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During the 2020 pandemic, many people anecdotally reported surreal and more vivid dreams than usual.
Some theorize that the onset of vivid imagery is a result of changing sleep schedules. O...
The continuity theory of dreams hypothesizes that people dream about the stuff they're thinking about and doing while they are awake.
Some researchers believe that dreams have a functional p...
The biggest variables that influence your dreams have to do with your regular sleep cycles. If it is a very traumatic event, people will experience nightmares.
People are also thinking more ...
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People are compelled to talk about dreams. It is a natural impulse because dreams are emotional, affect moods, feel profound.
What is unusual is that we live in a cultu...
Keep a dream journal. Get into a habit, set things up the night before to reinforce your goal.
In lucid dreams, you become aware you’re dreaming. You can take control of the plot. They can be anything from a brief moment where you’re in a nightmare and tell yourself: “this is a dream” and wake up.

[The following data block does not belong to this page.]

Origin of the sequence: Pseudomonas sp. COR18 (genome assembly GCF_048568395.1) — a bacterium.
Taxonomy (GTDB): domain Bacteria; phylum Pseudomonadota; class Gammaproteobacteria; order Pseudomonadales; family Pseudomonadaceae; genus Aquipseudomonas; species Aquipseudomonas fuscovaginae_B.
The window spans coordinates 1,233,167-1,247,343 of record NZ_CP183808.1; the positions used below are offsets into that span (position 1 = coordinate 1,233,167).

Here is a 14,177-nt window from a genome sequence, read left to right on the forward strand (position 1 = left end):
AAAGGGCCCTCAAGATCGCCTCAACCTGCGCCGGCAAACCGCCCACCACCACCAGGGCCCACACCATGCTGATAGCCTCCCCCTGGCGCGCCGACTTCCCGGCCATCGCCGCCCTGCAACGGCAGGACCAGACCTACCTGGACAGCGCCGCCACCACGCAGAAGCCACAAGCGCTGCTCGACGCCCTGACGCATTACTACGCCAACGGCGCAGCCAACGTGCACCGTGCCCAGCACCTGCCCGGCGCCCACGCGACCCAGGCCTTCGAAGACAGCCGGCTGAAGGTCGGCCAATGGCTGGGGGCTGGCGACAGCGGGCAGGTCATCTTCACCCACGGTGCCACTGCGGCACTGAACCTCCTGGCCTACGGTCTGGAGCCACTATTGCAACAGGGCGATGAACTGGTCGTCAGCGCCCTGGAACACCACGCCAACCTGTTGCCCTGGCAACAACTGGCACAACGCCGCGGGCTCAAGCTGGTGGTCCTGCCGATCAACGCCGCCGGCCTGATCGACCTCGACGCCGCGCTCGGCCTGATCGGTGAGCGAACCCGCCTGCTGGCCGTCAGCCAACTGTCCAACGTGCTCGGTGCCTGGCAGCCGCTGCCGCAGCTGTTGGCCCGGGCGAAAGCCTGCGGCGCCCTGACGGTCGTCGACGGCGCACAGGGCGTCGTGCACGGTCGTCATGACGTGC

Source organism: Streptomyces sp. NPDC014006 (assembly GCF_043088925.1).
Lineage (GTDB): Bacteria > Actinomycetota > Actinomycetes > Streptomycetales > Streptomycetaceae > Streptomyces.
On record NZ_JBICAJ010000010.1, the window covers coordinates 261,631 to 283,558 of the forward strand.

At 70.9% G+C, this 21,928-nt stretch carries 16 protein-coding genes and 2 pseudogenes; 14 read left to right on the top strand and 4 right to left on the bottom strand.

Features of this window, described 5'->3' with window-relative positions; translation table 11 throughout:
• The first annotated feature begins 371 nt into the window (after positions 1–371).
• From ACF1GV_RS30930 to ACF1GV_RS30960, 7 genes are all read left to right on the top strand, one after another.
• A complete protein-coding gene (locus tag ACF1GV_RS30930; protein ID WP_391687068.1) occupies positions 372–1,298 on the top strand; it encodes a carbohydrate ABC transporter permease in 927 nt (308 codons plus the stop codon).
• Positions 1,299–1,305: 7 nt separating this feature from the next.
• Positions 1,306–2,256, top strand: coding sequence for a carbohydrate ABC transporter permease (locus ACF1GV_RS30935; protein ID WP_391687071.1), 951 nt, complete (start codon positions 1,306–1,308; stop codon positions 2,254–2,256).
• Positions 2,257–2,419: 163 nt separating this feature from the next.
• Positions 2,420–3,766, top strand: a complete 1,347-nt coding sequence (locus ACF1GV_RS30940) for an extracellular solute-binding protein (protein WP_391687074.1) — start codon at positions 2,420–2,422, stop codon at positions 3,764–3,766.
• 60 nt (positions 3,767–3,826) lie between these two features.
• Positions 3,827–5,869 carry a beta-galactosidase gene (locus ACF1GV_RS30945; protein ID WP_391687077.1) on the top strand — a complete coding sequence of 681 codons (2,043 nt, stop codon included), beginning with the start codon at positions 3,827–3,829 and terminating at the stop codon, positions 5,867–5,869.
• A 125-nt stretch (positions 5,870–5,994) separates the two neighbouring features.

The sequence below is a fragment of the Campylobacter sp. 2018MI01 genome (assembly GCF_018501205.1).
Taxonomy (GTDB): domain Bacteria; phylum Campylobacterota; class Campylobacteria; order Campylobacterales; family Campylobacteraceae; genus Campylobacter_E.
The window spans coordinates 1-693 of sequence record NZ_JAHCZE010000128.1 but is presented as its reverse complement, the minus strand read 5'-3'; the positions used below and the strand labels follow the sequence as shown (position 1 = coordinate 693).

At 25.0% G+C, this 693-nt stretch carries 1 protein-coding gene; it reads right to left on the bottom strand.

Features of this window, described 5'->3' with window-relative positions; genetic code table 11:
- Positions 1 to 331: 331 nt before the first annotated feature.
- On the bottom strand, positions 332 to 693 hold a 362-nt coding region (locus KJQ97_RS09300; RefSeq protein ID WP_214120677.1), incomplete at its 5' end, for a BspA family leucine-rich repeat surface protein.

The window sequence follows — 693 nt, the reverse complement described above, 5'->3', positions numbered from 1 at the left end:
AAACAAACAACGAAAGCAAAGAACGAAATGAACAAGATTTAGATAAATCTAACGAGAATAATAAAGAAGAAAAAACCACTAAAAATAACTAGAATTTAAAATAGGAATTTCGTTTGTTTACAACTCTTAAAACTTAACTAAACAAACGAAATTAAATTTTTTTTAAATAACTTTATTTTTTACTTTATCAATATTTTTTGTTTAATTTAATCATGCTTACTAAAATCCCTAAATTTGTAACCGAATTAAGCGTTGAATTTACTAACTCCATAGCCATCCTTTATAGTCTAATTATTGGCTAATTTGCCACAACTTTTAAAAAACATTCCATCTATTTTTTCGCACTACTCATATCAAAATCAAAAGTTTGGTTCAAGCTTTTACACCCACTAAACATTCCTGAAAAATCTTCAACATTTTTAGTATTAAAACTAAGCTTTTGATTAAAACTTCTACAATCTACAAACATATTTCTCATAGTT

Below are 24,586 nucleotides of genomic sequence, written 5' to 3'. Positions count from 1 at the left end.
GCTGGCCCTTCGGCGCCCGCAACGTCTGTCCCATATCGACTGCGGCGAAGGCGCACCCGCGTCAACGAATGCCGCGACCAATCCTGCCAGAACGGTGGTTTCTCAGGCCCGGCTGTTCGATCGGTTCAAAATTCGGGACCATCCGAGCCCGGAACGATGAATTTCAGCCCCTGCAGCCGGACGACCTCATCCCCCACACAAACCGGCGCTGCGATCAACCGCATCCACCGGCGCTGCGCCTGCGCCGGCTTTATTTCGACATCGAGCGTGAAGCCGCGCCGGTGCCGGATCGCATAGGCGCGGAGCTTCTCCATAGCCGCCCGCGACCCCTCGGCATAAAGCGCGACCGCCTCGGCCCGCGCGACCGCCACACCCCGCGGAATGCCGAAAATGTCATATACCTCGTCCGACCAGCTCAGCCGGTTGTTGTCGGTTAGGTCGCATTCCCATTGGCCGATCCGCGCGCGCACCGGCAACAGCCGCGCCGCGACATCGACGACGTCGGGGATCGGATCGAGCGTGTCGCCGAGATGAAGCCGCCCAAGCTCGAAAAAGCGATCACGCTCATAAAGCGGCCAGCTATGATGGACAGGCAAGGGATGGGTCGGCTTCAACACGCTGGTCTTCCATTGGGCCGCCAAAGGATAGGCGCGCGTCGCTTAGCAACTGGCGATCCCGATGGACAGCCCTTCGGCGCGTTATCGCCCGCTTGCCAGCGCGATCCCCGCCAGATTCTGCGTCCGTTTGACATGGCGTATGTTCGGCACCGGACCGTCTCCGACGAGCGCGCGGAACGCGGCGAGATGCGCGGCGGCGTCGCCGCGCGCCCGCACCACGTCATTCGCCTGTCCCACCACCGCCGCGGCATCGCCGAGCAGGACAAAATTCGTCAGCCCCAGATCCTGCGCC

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One of the areas of the brain that’s most active during dreaming is the amygdala - the part of the brain associated with the survival instinct and the fight-or-flight response.
One theory suggests dreams may be the brain’s way of getting you ready to deal with a threat. Fortunately, the brainstem sends out nerve signals during REM sleep that relax your muscles. That way you don’t try to run or punch in your sleep.
One theory for why we dream is that it helps facilitate our creative tendencies.
Without the logic filter, you might normally use in your waking life that can restrict your creative flow, your thoughts and ideas have no restrictions when you’re sleeping.
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Nightmares are broadly defined as frightening dreams that result in some degree of awakening from sleep.
Nightmares themselves contribute to disrupted sleep not only by waking th...
Night terrors are very intense episodes of fright during dreams. These frightening episodes are often accompanied by screaming or yelling, as well as by physical movement such as leaping out of bed or flailing in panic.
Research suggests that sleep terrors occur during non-REM sleep dreaming, while nightmares tend to happen during REM sleep.
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